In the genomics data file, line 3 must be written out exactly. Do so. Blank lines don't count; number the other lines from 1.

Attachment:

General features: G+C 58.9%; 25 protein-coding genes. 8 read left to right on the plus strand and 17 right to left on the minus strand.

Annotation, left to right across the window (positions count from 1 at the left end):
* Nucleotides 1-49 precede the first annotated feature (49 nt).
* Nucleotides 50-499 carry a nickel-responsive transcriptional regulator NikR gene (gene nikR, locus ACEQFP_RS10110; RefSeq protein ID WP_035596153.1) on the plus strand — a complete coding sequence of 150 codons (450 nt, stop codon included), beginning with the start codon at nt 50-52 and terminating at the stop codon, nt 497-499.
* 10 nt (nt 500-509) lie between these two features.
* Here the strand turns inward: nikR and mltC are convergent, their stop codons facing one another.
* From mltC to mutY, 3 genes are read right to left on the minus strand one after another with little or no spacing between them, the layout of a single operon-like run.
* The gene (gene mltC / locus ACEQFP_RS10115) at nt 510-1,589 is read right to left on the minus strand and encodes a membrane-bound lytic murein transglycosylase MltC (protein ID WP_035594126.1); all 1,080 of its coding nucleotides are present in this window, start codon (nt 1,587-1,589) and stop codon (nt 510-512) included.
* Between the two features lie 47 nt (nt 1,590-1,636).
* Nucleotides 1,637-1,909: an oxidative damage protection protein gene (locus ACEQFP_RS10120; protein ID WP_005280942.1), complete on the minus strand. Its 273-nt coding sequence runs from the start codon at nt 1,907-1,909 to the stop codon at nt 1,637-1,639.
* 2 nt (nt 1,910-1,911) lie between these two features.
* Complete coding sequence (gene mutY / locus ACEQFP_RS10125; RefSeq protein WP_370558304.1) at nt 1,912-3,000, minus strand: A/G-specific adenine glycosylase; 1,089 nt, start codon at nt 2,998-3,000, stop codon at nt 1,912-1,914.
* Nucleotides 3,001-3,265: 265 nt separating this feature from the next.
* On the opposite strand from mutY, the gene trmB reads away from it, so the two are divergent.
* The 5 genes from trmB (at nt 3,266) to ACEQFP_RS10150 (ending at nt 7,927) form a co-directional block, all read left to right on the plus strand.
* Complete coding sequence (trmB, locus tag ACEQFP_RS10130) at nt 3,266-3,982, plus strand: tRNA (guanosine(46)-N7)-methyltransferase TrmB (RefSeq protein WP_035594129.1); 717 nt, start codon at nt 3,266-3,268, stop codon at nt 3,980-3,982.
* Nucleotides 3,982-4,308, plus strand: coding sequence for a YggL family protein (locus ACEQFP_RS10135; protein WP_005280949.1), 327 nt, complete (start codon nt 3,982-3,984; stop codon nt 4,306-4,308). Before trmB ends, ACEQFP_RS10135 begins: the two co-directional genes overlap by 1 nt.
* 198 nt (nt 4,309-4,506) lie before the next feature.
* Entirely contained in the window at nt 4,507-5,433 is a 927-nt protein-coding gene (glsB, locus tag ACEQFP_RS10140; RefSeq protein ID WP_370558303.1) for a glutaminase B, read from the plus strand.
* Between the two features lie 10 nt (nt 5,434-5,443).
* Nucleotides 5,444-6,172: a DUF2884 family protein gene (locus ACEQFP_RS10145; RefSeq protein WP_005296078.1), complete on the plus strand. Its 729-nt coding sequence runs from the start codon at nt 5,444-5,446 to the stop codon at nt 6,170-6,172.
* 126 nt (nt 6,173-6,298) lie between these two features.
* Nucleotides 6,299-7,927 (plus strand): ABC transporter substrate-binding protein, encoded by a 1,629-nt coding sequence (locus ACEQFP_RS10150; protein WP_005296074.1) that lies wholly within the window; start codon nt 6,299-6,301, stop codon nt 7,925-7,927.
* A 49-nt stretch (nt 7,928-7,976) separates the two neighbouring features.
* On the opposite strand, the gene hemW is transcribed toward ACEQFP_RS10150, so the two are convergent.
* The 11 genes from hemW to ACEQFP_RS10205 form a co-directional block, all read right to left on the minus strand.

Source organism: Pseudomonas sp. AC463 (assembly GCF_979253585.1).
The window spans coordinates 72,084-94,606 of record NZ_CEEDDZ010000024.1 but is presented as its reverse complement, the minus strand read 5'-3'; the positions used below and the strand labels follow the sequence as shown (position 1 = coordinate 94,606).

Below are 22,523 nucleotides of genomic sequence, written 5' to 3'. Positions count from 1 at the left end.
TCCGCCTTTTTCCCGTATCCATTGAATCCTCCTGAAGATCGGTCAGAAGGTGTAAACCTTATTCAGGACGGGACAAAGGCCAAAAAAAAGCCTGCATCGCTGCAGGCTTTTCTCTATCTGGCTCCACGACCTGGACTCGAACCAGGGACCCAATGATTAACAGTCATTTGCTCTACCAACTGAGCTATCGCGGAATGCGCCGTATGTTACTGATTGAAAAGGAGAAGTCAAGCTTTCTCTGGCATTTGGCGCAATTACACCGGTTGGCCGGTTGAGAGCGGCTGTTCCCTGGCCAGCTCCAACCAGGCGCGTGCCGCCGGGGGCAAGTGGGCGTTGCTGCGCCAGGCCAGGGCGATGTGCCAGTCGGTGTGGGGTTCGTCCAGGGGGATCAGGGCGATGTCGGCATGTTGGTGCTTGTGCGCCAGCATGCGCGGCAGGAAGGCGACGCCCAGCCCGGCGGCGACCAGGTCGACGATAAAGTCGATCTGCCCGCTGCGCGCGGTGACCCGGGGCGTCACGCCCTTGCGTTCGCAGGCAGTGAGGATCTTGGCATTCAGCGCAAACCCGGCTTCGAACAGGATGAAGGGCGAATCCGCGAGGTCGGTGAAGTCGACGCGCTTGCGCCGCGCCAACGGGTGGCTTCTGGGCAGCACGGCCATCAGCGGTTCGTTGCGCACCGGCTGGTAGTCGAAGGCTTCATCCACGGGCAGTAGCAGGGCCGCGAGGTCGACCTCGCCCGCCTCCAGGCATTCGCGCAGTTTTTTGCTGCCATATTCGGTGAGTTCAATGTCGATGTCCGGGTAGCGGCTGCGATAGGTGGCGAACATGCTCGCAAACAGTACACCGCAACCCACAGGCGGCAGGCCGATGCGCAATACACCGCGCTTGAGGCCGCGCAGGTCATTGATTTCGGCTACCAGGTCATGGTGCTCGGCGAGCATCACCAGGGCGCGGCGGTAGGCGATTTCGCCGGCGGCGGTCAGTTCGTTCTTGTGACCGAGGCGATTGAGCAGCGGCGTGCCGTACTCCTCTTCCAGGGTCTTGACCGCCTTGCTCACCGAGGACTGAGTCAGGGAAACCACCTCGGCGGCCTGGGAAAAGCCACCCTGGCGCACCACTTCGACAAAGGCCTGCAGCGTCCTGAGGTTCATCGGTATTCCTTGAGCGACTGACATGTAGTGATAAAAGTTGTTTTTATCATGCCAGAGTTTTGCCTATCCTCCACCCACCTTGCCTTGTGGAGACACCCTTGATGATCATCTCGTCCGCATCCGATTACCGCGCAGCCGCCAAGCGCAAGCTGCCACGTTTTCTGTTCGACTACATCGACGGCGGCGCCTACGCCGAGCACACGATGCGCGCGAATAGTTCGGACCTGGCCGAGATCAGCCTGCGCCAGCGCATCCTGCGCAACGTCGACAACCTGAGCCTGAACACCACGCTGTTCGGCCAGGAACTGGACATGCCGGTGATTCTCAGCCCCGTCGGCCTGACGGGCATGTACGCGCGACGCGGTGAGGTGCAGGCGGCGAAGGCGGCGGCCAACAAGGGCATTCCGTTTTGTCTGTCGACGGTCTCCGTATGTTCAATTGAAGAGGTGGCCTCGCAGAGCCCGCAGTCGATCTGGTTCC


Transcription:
* Nucleotides 1-49 precede the first annotated feature (49 nt).